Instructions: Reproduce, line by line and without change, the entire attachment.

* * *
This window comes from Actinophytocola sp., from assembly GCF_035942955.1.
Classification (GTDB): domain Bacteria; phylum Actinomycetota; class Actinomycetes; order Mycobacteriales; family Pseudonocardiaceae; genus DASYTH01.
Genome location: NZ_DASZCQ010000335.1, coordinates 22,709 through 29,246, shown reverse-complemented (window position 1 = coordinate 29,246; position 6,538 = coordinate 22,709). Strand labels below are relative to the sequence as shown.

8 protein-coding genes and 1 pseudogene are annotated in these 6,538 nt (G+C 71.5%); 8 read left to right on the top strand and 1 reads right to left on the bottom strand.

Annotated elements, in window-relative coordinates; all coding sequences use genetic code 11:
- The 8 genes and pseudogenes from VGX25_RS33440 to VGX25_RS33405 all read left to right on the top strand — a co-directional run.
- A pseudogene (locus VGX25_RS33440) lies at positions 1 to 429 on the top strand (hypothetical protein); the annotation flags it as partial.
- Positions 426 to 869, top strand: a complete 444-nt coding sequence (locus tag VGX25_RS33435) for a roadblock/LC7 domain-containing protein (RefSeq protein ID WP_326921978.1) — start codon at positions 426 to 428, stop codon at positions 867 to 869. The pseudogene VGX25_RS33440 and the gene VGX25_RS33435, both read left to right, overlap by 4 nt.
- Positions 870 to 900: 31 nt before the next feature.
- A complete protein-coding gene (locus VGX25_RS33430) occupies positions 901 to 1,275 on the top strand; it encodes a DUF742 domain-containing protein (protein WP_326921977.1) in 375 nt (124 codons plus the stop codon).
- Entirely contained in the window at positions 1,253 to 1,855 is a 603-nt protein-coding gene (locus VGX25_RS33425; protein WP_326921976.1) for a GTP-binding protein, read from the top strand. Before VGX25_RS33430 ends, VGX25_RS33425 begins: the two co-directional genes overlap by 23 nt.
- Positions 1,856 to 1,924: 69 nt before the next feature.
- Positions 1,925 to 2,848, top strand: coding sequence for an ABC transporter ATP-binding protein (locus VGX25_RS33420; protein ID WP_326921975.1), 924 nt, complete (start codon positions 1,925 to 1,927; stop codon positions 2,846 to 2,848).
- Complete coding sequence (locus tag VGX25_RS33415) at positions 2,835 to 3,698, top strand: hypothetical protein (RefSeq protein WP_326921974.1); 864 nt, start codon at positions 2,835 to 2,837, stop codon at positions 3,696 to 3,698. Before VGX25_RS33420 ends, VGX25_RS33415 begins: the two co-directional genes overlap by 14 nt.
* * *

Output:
This window comes from Actinophytocola sp., from assembly GCF_035942955.1.
Classification (GTDB): domain Bacteria; phylum Actinomycetota; class Actinomycetes; order Mycobacteriales; family Pseudonocardiaceae; genus DASYTH01.
Genome location: NZ_DASZCQ010000335.1, coordinates 22,709 through 29,246, shown reverse-complemented (window position 1 = coordinate 29,246; position 6,538 = coordinate 22,709). Strand labels below are relative to the sequence as shown.

8 protein-coding genes and 1 pseudogene are annotated in these 6,538 nt (G+C 71.5%); 8 read left to right on the top strand and 1 reads right to left on the bottom strand.

Annotated elements, in window-relative coordinates; all coding sequences use genetic code 11:
- The 8 genes and pseudogenes from VGX25_RS33440 to VGX25_RS33405 all read left to right on the top strand — a co-directional run.
- A pseudogene (locus VGX25_RS33440) lies at positions 1 to 429 on the top strand (hypothetical protein); the annotation flags it as partial.
- Positions 426 to 869, top strand: a complete 444-nt coding sequence (locus tag VGX25_RS33435) for a roadblock/LC7 domain-containing protein (RefSeq protein ID WP_326921978.1) — start codon at positions 426 to 428, stop codon at positions 867 to 869. The pseudogene VGX25_RS33440 and the gene VGX25_RS33435, both read left to right, overlap by 4 nt.
- Positions 870 to 900: 31 nt before the next feature.
- A complete protein-coding gene (locus VGX25_RS33430) occupies positions 901 to 1,275 on the top strand; it encodes a DUF742 domain-containing protein (protein WP_326921977.1) in 375 nt (124 codons plus the stop codon).
- Entirely contained in the window at positions 1,253 to 1,855 is a 603-nt protein-coding gene (locus VGX25_RS33425; protein WP_326921976.1) for a GTP-binding protein, read from the top strand. Before VGX25_RS33430 ends, VGX25_RS33425 begins: the two co-directional genes overlap by 23 nt.
- Positions 1,856 to 1,924: 69 nt before the next feature.
- Positions 1,925 to 2,848, top strand: coding sequence for an ABC transporter ATP-binding protein (locus VGX25_RS33420; protein ID WP_326921975.1), 924 nt, complete (start codon positions 1,925 to 1,927; stop codon positions 2,846 to 2,848).
- Complete coding sequence (locus tag VGX25_RS33415) at positions 2,835 to 3,698, top strand: hypothetical protein (RefSeq protein WP_326921974.1); 864 nt, start codon at positions 2,835 to 2,837, stop codon at positions 3,696 to 3,698. Before VGX25_RS33420 ends, VGX25_RS33415 begins: the two co-directional genes overlap by 14 nt.